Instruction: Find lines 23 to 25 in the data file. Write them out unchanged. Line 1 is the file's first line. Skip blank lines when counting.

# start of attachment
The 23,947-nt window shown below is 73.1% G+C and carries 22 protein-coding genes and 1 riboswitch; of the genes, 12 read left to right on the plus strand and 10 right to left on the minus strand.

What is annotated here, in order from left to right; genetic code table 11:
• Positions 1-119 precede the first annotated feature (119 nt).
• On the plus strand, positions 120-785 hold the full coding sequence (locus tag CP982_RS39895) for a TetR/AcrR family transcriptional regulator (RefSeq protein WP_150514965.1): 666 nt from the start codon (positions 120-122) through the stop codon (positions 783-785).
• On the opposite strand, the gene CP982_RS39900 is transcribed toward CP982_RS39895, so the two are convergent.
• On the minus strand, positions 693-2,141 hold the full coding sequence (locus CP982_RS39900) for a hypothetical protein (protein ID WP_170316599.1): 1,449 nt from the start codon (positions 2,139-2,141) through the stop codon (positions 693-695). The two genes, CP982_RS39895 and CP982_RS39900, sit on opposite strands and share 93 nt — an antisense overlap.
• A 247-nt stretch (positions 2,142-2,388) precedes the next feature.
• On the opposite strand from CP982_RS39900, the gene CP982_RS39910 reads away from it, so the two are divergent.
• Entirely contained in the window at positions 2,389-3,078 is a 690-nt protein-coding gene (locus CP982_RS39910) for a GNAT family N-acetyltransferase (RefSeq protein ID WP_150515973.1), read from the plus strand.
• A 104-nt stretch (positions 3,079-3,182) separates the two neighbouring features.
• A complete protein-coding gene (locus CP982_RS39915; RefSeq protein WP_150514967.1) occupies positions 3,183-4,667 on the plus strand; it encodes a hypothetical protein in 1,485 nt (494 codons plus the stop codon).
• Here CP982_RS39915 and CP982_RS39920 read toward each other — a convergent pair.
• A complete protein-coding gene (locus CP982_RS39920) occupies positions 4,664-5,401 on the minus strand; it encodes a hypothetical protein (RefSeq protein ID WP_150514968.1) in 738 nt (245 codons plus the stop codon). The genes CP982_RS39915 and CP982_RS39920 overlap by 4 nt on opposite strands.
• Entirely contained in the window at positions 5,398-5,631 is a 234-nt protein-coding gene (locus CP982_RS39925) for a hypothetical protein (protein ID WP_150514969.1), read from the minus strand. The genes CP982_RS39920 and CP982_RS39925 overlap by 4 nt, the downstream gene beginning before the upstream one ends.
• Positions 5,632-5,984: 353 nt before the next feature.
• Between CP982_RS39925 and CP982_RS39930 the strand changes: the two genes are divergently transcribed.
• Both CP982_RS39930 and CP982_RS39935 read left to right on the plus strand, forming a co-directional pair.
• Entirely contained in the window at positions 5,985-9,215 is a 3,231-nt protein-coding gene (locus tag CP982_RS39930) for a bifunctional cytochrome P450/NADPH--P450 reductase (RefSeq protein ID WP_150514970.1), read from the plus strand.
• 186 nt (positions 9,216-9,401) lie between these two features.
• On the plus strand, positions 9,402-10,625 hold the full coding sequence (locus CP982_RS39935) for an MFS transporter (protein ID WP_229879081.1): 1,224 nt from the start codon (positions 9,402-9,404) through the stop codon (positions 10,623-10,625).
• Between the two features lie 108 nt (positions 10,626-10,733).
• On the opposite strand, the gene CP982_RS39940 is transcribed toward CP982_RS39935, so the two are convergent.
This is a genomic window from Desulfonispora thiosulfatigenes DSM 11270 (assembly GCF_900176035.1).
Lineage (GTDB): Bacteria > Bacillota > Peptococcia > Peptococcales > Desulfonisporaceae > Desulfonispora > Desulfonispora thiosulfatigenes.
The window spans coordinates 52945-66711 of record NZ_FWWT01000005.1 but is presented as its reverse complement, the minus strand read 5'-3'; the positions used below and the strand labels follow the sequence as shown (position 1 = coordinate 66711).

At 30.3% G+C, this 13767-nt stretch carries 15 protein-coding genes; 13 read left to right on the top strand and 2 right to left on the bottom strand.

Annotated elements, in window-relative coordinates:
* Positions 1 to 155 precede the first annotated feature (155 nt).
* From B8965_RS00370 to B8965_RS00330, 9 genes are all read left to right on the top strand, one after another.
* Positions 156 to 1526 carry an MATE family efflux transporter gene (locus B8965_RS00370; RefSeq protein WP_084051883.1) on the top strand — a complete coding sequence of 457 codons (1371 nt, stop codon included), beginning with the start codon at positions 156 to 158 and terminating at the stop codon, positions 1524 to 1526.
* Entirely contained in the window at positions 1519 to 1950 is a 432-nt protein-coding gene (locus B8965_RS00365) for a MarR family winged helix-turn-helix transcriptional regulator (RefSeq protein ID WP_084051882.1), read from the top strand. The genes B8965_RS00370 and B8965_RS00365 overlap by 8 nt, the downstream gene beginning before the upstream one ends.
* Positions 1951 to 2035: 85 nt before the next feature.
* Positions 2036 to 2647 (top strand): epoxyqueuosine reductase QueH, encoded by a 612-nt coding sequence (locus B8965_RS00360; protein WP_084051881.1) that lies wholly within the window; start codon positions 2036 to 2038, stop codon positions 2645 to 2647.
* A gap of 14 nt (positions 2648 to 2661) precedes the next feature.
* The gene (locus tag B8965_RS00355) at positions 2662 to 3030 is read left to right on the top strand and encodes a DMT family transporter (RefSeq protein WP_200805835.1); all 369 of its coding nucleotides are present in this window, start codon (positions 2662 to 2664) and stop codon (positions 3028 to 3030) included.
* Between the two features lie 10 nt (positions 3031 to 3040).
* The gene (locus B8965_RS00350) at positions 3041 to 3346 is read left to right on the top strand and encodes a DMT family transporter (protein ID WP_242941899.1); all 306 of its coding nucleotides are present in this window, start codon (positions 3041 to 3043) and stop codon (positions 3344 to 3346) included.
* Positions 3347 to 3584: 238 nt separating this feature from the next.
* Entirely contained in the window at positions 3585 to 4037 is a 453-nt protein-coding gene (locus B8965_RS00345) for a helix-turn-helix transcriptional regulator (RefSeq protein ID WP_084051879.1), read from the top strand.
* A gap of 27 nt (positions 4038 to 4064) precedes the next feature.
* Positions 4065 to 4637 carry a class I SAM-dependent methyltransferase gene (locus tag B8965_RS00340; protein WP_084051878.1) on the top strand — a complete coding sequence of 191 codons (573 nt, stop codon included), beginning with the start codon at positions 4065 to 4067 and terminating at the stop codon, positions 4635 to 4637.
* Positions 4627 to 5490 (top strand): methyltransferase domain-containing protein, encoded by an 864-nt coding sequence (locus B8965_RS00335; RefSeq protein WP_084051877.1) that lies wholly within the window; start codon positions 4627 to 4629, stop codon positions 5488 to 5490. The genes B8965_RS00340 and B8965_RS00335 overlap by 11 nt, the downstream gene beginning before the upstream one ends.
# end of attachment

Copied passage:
This is a genomic window from Desulfonispora thiosulfatigenes DSM 11270 (assembly GCF_900176035.1).
Lineage (GTDB): Bacteria > Bacillota > Peptococcia > Peptococcales > Desulfonisporaceae > Desulfonispora > Desulfonispora thiosulfatigenes.
The window spans coordinates 52945-66711 of record NZ_FWWT01000005.1 but is presented as its reverse complement, the minus strand read 5'-3'; the positions used below and the strand labels follow the sequence as shown (position 1 = coordinate 66711).